In accordance with Le Chatelier's Principle, reactions shift away from stressors. For example, see the following equilibrium reaction. There are three distinct species: CO, H2 and CH3OH.
In organismal biology, a stressor is an external state change (such as a change of temperature or salinity) that results in a physiological response from an organism required to maintain homeostasis. Many organismal traits are occult until revealed by observing responses to stressors; this is particularly true of microorganisms.
In the field of environmental science and global environmental change there is concern about multiple stressors that impact on people's livelihoods. Climate change may be an important factor in increasing people's vulnerability but it is the combination of a change in climate with other stressors (such as changing pressure from land degradation, recurrent experiences, such as drought, and sudden shocks, such as floods and landslides) that will determine how the stressor can be coped with. The impact of these stressors create multiple stresses that are specific to the agent or system.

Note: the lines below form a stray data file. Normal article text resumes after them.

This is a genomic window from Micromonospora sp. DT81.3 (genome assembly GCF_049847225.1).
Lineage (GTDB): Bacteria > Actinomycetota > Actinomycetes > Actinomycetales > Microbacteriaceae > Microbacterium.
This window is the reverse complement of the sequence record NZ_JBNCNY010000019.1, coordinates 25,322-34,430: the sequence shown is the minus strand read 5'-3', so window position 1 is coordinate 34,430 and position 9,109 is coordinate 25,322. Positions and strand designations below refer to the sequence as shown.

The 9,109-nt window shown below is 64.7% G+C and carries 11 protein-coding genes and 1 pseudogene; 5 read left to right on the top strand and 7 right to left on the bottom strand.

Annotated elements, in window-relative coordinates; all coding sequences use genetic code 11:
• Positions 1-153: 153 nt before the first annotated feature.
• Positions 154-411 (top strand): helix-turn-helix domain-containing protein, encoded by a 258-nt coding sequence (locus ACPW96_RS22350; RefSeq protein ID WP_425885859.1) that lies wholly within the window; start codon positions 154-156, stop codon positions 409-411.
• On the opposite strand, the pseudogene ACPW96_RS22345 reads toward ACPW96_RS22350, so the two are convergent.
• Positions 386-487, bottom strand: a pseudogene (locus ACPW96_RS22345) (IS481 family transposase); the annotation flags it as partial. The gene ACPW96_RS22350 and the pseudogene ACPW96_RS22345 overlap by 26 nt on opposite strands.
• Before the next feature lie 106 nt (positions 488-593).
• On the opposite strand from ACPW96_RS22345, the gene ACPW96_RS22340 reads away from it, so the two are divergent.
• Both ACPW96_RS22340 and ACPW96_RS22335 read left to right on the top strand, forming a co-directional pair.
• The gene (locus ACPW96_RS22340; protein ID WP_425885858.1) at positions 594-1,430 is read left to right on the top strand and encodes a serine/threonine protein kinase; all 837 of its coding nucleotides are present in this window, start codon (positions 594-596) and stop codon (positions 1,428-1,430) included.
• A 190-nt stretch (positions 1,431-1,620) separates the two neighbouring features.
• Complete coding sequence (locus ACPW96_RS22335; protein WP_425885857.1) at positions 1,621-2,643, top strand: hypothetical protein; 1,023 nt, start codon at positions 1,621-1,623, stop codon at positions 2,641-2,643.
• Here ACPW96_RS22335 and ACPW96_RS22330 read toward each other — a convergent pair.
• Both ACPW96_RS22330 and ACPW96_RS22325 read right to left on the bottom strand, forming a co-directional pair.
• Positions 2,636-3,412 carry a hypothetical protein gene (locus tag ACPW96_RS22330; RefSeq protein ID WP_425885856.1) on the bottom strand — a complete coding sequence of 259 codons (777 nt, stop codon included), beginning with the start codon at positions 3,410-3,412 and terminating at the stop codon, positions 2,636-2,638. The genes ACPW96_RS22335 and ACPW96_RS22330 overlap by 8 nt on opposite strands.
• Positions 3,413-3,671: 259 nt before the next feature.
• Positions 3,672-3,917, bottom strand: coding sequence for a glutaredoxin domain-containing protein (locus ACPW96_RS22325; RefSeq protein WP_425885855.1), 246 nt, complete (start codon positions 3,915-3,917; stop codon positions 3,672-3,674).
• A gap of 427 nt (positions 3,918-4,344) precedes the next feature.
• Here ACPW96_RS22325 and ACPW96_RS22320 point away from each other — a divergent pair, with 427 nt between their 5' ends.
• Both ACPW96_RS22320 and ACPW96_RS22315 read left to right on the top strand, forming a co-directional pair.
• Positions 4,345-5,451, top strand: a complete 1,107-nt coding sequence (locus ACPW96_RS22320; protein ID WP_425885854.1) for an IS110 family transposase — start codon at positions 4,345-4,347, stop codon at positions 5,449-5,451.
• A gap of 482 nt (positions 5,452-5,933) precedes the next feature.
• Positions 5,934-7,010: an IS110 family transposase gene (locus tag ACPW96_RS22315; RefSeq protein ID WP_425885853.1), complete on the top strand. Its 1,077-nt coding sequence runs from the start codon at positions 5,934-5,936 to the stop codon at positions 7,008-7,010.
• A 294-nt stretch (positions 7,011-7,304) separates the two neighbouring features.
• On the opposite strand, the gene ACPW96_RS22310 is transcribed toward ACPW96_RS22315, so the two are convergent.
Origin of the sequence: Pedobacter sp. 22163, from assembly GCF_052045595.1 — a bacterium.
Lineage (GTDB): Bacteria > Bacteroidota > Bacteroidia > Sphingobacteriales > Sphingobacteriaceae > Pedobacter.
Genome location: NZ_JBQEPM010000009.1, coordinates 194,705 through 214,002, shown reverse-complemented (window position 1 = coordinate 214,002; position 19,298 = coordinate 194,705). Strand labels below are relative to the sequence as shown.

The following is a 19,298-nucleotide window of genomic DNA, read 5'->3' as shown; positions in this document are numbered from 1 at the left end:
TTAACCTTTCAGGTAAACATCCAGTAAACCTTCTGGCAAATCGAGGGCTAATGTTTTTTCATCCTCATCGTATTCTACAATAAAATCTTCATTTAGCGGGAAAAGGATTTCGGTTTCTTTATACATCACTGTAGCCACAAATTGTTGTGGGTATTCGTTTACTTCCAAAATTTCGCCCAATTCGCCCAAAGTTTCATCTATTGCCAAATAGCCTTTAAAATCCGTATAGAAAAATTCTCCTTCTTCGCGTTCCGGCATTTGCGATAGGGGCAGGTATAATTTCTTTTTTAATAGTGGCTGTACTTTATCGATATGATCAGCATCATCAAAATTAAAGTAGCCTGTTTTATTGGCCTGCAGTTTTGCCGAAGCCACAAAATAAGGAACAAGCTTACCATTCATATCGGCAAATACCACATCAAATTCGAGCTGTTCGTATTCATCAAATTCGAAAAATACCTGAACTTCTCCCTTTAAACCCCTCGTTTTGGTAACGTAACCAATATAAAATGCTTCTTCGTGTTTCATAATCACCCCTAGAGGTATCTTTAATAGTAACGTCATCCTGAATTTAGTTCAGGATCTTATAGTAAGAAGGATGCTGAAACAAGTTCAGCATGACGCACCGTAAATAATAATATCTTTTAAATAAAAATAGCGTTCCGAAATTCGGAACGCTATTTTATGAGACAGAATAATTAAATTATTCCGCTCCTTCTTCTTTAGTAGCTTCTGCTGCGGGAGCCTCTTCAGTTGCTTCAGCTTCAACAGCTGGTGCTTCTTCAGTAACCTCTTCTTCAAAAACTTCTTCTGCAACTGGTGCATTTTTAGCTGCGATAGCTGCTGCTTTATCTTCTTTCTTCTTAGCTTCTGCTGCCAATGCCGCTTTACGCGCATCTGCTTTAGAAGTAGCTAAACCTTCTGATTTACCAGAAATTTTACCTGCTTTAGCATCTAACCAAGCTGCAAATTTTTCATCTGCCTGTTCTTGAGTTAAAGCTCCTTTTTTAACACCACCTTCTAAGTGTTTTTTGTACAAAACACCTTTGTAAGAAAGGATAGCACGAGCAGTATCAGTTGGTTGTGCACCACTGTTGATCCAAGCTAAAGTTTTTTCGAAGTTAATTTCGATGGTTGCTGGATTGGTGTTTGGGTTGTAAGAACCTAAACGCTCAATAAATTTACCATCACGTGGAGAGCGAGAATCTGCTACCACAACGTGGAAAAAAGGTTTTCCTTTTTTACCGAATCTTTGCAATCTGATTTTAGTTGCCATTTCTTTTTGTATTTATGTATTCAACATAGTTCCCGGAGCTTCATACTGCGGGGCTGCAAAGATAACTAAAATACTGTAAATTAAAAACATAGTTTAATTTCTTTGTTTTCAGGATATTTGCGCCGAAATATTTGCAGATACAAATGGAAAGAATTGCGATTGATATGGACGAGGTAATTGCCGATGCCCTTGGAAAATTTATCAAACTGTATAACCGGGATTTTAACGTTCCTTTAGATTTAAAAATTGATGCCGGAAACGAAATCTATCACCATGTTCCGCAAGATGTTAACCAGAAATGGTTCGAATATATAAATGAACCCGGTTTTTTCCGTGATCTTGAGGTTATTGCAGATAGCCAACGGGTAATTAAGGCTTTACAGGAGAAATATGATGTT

An event or context that elevates adrenaline and triggers the stress response because it throws the body out of balance and forces it to respond; for example:
A stressor can also be an event that provokes stress.